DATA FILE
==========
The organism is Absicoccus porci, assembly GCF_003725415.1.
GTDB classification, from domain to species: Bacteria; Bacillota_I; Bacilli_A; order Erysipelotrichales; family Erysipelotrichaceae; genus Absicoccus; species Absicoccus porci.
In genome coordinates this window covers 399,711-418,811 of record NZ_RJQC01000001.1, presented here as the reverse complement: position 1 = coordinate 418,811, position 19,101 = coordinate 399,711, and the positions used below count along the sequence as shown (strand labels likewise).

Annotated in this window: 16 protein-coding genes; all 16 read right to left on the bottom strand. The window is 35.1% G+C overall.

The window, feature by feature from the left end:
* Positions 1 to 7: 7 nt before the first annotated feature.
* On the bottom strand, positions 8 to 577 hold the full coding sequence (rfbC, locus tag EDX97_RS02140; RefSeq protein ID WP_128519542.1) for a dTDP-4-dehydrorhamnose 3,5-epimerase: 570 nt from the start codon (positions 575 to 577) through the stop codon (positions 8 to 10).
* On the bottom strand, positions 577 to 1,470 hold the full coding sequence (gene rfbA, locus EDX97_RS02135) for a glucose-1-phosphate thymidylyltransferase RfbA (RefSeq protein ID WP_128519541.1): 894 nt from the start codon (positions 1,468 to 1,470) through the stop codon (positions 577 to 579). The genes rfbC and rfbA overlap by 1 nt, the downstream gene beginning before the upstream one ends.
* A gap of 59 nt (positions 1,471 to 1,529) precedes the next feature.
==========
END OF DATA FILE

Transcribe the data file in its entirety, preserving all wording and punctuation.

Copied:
The organism is Absicoccus porci, assembly GCF_003725415.1.
GTDB classification, from domain to species: Bacteria; Bacillota_I; Bacilli_A; order Erysipelotrichales; family Erysipelotrichaceae; genus Absicoccus; species Absicoccus porci.
In genome coordinates this window covers 399,711-418,811 of record NZ_RJQC01000001.1, presented here as the reverse complement: position 1 = coordinate 418,811, position 19,101 = coordinate 399,711, and the positions used below count along the sequence as shown (strand labels likewise).

Annotated in this window: 16 protein-coding genes; all 16 read right to left on the bottom strand. The window is 35.1% G+C overall.

The window, feature by feature from the left end:
* Positions 1 to 7: 7 nt before the first annotated feature.
* On the bottom strand, positions 8 to 577 hold the full coding sequence (rfbC, locus tag EDX97_RS02140; RefSeq protein ID WP_128519542.1) for a dTDP-4-dehydrorhamnose 3,5-epimerase: 570 nt from the start codon (positions 575 to 577) through the stop codon (positions 8 to 10).
* On the bottom strand, positions 577 to 1,470 hold the full coding sequence (gene rfbA, locus EDX97_RS02135) for a glucose-1-phosphate thymidylyltransferase RfbA (RefSeq protein ID WP_128519541.1): 894 nt from the start codon (positions 1,468 to 1,470) through the stop codon (positions 577 to 579). The genes rfbC and rfbA overlap by 1 nt, the downstream gene beginning before the upstream one ends.
* A gap of 59 nt (positions 1,471 to 1,529) precedes the next feature.